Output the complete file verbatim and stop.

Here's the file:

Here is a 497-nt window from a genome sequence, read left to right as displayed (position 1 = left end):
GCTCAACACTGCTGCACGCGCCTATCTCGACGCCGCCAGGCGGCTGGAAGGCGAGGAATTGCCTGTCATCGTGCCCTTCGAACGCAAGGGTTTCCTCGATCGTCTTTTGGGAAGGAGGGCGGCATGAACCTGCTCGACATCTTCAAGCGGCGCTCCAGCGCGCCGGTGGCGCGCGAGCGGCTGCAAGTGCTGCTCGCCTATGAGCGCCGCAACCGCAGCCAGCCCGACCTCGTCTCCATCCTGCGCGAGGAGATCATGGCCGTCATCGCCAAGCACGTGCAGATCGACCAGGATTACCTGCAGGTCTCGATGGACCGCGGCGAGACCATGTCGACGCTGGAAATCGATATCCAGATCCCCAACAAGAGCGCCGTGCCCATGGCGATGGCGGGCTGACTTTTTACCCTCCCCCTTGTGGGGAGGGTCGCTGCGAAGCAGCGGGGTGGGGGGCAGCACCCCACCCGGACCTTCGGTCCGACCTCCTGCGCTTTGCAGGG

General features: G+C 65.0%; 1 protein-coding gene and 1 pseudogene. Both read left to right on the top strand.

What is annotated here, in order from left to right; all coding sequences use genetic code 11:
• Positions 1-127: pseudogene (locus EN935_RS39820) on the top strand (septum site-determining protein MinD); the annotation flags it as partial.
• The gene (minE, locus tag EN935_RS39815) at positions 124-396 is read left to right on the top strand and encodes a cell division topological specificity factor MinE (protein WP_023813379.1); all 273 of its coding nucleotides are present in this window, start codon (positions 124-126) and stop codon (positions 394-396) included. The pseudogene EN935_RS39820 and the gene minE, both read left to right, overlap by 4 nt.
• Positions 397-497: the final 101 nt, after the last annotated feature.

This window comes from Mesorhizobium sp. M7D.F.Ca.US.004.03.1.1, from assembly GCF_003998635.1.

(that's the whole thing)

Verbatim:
Here is a 497-nt window from a genome sequence, read left to right as displayed (position 1 = left end):
GCTCAACACTGCTGCACGCGCCTATCTCGACGCCGCCAGGCGGCTGGAAGGCGAGGAATTGCCTGTCATCGTGCCCTTCGAACGCAAGGGTTTCCTCGATCGTCTTTTGGGAAGGAGGGCGGCATGAACCTGCTCGACATCTTCAAGCGGCGCTCCAGCGCGCCGGTGGCGCGCGAGCGGCTGCAAGTGCTGCTCGCCTATGAGCGCCGCAACCGCAGCCAGCCCGACCTCGTCTCCATCCTGCGCGAGGAGATCATGGCCGTCATCGCCAAGCACGTGCAGATCGACCAGGATTACCTGCAGGTCTCGATGGACCGCGGCGAGACCATGTCGACGCTGGAAATCGATATCCAGATCCCCAACAAGAGCGCCGTGCCCATGGCGATGGCGGGCTGACTTTTTACCCTCCCCCTTGTGGGGAGGGTCGCTGCGAAGCAGCGGGGTGGGGGGCAGCACCCCACCCGGACCTTCGGTCCGACCTCCTGCGCTTTGCAGGG

General features: G+C 65.0%; 1 protein-coding gene and 1 pseudogene. Both read left to right on the top strand.

What is annotated here, in order from left to right; all coding sequences use genetic code 11:
• Positions 1-127: pseudogene (locus EN935_RS39820) on the top strand (septum site-determining protein MinD); the annotation flags it as partial.
• The gene (minE, locus tag EN935_RS39815) at positions 124-396 is read left to right on the top strand and encodes a cell division topological specificity factor MinE (protein WP_023813379.1); all 273 of its coding nucleotides are present in this window, start codon (positions 124-126) and stop codon (positions 394-396) included. The pseudogene EN935_RS39820 and the gene minE, both read left to right, overlap by 4 nt.
• Positions 397-497: the final 101 nt, after the last annotated feature.

This window comes from Mesorhizobium sp. M7D.F.Ca.US.004.03.1.1, from assembly GCF_003998635.1.